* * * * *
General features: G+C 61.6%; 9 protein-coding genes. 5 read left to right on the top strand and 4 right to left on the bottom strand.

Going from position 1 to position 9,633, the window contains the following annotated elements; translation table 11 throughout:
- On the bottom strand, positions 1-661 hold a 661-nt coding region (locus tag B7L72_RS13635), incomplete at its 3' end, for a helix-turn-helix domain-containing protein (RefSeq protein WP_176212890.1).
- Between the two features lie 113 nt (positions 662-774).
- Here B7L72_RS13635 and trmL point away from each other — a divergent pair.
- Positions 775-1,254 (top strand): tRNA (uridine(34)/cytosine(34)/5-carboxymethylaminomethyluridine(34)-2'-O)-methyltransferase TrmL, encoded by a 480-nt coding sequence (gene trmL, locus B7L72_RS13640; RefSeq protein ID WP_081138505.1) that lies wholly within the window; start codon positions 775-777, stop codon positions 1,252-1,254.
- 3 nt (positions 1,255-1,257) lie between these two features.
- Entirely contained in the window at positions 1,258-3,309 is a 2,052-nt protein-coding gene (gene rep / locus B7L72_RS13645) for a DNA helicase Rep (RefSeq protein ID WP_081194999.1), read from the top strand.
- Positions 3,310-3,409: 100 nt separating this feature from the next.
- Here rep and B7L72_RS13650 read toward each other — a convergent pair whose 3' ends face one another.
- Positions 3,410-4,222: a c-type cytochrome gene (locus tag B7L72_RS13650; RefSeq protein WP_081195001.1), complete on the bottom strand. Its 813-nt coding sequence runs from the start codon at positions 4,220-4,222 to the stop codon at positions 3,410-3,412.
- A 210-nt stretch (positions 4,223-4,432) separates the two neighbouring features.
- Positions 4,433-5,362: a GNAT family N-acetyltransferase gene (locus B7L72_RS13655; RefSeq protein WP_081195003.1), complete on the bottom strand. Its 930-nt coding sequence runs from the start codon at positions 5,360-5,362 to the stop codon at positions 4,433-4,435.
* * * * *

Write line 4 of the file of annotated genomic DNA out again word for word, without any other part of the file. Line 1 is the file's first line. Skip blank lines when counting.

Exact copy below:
- Between the two features lie 113 nt (positions 662-774).